Amyl and the Sniffers
Comfort To Me

(Rough Trade)


Australia is always vaguely apocalyptic, but perhaps never more so than in 2020. In Melbourne, people were already wearing face masks to protect themselves from the smoke of a particularly bad bushfire season well before Covid ever came down. For a long time, it was best to stay inside. So Amyl and the Sniffers did. 

Their second album, Comfort To Me, is the result of the band’s time in isolation. For the most part, the forced proximity and narrowed focus of months indoors has served them well. The frenetic energy of their self-titled debut remains, but in places is sharper, more sleek. 

Singer Amy Taylor also had more she wanted to say this time around. ‘Knifey’, with its propulsive, stepping bassline, recounts the defensive manoeuvres of a woman walking home at night, turning the violence on its head. Meanwhile, the head-banging ‘Capital’ takes aim at government exploitation – of bodies, of the environment, of migrants’ rights – in the name of corporate gain.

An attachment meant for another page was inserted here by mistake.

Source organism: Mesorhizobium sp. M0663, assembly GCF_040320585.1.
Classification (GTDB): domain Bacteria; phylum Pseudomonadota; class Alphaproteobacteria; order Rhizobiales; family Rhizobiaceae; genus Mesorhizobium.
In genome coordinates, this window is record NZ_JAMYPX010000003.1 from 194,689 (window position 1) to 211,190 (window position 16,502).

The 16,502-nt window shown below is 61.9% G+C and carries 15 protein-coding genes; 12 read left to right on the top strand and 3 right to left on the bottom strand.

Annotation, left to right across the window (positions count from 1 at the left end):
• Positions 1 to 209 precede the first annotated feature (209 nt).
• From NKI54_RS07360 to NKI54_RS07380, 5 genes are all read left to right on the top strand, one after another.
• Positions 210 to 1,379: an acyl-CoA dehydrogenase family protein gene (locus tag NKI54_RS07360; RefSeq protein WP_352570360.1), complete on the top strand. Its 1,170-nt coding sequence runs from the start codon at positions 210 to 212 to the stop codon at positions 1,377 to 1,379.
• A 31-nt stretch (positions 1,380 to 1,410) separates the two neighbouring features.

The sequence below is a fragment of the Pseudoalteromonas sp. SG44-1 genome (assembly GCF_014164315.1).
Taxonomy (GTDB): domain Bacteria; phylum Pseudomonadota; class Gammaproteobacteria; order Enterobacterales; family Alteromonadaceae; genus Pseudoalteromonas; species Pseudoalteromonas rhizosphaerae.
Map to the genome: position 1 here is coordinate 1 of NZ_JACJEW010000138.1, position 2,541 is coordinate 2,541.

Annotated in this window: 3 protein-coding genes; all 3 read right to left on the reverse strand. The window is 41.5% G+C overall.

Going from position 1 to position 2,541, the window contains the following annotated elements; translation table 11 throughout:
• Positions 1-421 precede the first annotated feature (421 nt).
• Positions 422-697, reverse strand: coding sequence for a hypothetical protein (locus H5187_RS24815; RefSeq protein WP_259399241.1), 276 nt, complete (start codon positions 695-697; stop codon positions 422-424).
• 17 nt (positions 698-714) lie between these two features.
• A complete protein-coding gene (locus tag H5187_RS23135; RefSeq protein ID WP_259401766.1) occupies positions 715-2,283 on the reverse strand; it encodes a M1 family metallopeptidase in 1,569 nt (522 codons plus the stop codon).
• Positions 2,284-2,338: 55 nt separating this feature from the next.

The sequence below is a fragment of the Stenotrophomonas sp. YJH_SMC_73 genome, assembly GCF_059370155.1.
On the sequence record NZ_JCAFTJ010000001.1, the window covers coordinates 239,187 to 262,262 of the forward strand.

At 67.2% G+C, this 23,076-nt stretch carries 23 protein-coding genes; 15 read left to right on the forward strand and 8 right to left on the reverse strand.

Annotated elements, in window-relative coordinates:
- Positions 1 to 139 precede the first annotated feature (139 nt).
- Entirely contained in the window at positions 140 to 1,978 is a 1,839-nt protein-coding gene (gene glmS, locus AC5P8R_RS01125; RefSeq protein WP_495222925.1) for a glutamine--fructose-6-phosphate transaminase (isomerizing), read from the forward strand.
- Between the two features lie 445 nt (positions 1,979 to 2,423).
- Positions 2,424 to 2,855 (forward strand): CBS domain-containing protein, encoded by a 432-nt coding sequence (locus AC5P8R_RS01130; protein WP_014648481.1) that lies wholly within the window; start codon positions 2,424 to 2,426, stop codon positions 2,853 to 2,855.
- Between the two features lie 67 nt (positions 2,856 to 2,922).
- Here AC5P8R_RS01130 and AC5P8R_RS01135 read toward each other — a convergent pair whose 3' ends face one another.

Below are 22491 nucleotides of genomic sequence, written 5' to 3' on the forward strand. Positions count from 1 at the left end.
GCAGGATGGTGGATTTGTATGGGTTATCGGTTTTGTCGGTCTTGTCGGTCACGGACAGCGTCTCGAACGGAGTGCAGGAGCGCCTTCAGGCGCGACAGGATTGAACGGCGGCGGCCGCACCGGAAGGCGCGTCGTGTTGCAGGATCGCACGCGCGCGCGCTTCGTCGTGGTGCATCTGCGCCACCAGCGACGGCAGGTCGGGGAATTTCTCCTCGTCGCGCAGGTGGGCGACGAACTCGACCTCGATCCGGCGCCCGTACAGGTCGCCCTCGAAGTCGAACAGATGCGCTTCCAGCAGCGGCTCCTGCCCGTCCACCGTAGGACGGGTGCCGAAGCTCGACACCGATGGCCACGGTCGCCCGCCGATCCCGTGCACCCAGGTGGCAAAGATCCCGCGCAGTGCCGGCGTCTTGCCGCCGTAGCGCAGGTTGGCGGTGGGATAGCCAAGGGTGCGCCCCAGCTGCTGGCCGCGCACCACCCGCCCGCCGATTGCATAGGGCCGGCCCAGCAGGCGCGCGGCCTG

Amyl and the Sniffers are still at their best when serving up pub-punk bangers, though. The thrashing night-out anthem ‘Freaks to The Front’ is a standout; the shorter, faster sibling of album one’s ‘Monsoon Rock’, its AC/DC guitar riffs crackling with electricity.

While Comfort To Me usually stays just the right side of manic, the frenetic pace spirals slightly out of control towards the end, and the last three tracks somewhat unravel. It’s not an ideal send-off, but the album walks the fine line between chaos and control. It’s easy to slip just a little too far to one side. 

On Comfort To Me, Amyl and the Sniffers get stuck into the fundamental weirdness of humanity in all its messy, drunken, complex glory.